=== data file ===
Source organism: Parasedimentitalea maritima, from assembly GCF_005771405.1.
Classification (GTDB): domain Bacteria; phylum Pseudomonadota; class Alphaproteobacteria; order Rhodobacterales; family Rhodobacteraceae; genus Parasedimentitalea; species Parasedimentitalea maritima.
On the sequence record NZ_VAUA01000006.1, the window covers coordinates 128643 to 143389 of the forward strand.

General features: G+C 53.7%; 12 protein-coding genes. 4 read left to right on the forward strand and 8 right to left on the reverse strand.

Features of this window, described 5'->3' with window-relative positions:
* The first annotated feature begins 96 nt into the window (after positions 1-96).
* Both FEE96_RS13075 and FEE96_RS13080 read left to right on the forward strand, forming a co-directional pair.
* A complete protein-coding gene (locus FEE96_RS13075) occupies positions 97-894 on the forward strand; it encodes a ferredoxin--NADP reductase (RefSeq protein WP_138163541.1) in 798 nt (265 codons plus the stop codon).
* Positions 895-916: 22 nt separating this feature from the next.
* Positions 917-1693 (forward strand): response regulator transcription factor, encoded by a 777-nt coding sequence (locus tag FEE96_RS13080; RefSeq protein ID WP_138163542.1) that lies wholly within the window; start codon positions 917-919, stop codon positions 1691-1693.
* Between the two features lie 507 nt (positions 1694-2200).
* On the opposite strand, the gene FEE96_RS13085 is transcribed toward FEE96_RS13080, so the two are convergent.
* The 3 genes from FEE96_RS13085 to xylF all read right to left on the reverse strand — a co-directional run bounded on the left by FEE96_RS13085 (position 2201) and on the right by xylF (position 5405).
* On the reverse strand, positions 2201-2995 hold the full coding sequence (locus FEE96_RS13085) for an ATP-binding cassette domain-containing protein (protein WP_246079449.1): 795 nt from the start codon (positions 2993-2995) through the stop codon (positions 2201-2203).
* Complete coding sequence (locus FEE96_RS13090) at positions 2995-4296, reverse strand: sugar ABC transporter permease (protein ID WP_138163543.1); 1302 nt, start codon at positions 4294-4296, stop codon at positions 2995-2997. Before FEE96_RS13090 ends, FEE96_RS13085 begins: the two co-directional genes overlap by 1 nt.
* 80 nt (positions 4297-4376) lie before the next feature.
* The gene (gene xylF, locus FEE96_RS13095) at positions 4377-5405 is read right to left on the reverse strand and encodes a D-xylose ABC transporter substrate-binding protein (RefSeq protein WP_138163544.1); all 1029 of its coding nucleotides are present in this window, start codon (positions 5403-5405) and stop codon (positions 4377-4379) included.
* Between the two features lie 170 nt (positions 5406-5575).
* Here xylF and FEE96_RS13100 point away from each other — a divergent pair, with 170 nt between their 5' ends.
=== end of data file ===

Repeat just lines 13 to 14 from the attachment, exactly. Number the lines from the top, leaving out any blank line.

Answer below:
* The 3 genes from FEE96_RS13085 to xylF all read right to left on the reverse strand — a co-directional run bounded on the left by FEE96_RS13085 (position 2201) and on the right by xylF (position 5405).
* On the reverse strand, positions 2201-2995 hold the full coding sequence (locus FEE96_RS13085) for an ATP-binding cassette domain-containing protein (protein WP_246079449.1): 795 nt from the start codon (positions 2993-2995) through the stop codon (positions 2201-2203).